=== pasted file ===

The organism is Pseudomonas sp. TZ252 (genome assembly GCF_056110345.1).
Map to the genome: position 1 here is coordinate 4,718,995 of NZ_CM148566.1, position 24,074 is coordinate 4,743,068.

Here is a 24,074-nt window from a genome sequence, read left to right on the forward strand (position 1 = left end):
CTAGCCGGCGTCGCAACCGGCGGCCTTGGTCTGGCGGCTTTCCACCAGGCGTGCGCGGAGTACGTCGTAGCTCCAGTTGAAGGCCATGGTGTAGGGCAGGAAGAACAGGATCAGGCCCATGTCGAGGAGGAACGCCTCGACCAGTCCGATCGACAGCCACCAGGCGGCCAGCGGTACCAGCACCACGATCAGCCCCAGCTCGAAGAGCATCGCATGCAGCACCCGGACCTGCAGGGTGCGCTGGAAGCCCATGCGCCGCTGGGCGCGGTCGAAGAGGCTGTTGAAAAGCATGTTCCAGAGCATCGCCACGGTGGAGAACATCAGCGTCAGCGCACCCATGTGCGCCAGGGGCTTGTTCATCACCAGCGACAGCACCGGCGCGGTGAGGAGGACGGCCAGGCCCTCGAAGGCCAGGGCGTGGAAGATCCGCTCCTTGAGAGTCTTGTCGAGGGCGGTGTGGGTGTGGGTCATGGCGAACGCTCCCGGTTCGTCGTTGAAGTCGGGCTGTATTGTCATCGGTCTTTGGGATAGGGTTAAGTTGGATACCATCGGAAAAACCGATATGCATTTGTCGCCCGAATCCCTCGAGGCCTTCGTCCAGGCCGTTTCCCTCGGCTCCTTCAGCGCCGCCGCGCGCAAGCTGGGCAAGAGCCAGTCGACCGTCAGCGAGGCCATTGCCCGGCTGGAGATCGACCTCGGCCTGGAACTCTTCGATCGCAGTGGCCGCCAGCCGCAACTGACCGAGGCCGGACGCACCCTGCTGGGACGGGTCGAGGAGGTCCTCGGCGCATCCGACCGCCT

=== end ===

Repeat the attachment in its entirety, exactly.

The organism is Pseudomonas sp. TZ252 (genome assembly GCF_056110345.1).
Map to the genome: position 1 here is coordinate 4,718,995 of NZ_CM148566.1, position 24,074 is coordinate 4,743,068.

Here is a 24,074-nt window from a genome sequence, read left to right on the forward strand (position 1 = left end):
CTAGCCGGCGTCGCAACCGGCGGCCTTGGTCTGGCGGCTTTCCACCAGGCGTGCGCGGAGTACGTCGTAGCTCCAGTTGAAGGCCATGGTGTAGGGCAGGAAGAACAGGATCAGGCCCATGTCGAGGAGGAACGCCTCGACCAGTCCGATCGACAGCCACCAGGCGGCCAGCGGTACCAGCACCACGATCAGCCCCAGCTCGAAGAGCATCGCATGCAGCACCCGGACCTGCAGGGTGCGCTGGAAGCCCATGCGCCGCTGGGCGCGGTCGAAGAGGCTGTTGAAAAGCATGTTCCAGAGCATCGCCACGGTGGAGAACATCAGCGTCAGCGCACCCATGTGCGCCAGGGGCTTGTTCATCACCAGCGACAGCACCGGCGCGGTGAGGAGGACGGCCAGGCCCTCGAAGGCCAGGGCGTGGAAGATCCGCTCCTTGAGAGTCTTGTCGAGGGCGGTGTGGGTGTGGGTCATGGCGAACGCTCCCGGTTCGTCGTTGAAGTCGGGCTGTATTGTCATCGGTCTTTGGGATAGGGTTAAGTTGGATACCATCGGAAAAACCGATATGCATTTGTCGCCCGAATCCCTCGAGGCCTTCGTCCAGGCCGTTTCCCTCGGCTCCTTCAGCGCCGCCGCGCGCAAGCTGGGCAAGAGCCAGTCGACCGTCAGCGAGGCCATTGCCCGGCTGGAGATCGACCTCGGCCTGGAACTCTTCGATCGCAGTGGCCGCCAGCCGCAACTGACCGAGGCCGGACGCACCCTGCTGGGACGGGTCGAGGAGGTCCTCGGCGCATCCGACCGCCT